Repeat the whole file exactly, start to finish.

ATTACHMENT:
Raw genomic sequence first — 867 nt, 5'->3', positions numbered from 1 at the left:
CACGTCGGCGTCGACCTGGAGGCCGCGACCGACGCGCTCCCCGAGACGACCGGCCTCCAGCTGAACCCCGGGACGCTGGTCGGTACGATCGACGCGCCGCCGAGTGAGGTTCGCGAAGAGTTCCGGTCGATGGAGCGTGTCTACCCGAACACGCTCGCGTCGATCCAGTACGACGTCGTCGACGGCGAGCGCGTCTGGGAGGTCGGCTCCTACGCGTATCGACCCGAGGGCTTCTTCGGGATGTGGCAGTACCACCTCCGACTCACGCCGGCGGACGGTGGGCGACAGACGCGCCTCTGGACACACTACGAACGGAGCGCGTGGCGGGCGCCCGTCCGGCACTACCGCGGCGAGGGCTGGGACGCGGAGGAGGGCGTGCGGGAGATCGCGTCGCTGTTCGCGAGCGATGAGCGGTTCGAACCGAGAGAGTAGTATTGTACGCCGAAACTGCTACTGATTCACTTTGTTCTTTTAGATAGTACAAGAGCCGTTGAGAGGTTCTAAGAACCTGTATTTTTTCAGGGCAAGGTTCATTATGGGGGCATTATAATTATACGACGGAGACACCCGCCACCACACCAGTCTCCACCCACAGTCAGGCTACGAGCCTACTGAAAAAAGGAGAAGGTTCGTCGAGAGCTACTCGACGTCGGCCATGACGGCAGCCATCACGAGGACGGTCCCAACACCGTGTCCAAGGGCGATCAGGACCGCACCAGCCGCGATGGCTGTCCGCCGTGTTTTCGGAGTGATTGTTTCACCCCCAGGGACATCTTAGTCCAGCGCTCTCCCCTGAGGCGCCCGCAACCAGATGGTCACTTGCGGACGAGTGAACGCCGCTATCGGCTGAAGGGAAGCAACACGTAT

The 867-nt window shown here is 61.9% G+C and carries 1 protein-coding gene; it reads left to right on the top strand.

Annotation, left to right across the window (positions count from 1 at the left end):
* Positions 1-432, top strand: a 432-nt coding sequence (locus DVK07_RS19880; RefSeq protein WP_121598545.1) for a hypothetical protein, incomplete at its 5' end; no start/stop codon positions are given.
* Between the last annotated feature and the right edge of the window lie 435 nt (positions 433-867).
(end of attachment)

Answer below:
Raw genomic sequence first — 867 nt, 5'->3', positions numbered from 1 at the left:
CACGTCGGCGTCGACCTGGAGGCCGCGACCGACGCGCTCCCCGAGACGACCGGCCTCCAGCTGAACCCCGGGACGCTGGTCGGTACGATCGACGCGCCGCCGAGTGAGGTTCGCGAAGAGTTCCGGTCGATGGAGCGTGTCTACCCGAACACGCTCGCGTCGATCCAGTACGACGTCGTCGACGGCGAGCGCGTCTGGGAGGTCGGCTCCTACGCGTATCGACCCGAGGGCTTCTTCGGGATGTGGCAGTACCACCTCCGACTCACGCCGGCGGACGGTGGGCGACAGACGCGCCTCTGGACACACTACGAACGGAGCGCGTGGCGGGCGCCCGTCCGGCACTACCGCGGCGAGGGCTGGGACGCGGAGGAGGGCGTGCGGGAGATCGCGTCGCTGTTCGCGAGCGATGAGCGGTTCGAACCGAGAGAGTAGTATTGTACGCCGAAACTGCTACTGATTCACTTTGTTCTTTTAGATAGTACAAGAGCCGTTGAGAGGTTCTAAGAACCTGTATTTTTTCAGGGCAAGGTTCATTATGGGGGCATTATAATTATACGACGGAGACACCCGCCACCACACCAGTCTCCACCCACAGTCAGGCTACGAGCCTACTGAAAAAAGGAGAAGGTTCGTCGAGAGCTACTCGACGTCGGCCATGACGGCAGCCATCACGAGGACGGTCCCAACACCGTGTCCAAGGGCGATCAGGACCGCACCAGCCGCGATGGCTGTCCGCCGTGTTTTCGGAGTGATTGTTTCACCCCCAGGGACATCTTAGTCCAGCGCTCTCCCCTGAGGCGCCCGCAACCAGATGGTCACTTGCGGACGAGTGAACGCCGCTATCGGCTGAAGGGAAGCAACACGTAT

The 867-nt window shown here is 61.9% G+C and carries 1 protein-coding gene; it reads left to right on the top strand.

Annotation, left to right across the window (positions count from 1 at the left end):
* Positions 1-432, top strand: a 432-nt coding sequence (locus DVK07_RS19880; RefSeq protein WP_121598545.1) for a hypothetical protein, incomplete at its 5' end; no start/stop codon positions are given.
* Between the last annotated feature and the right edge of the window lie 435 nt (positions 433-867).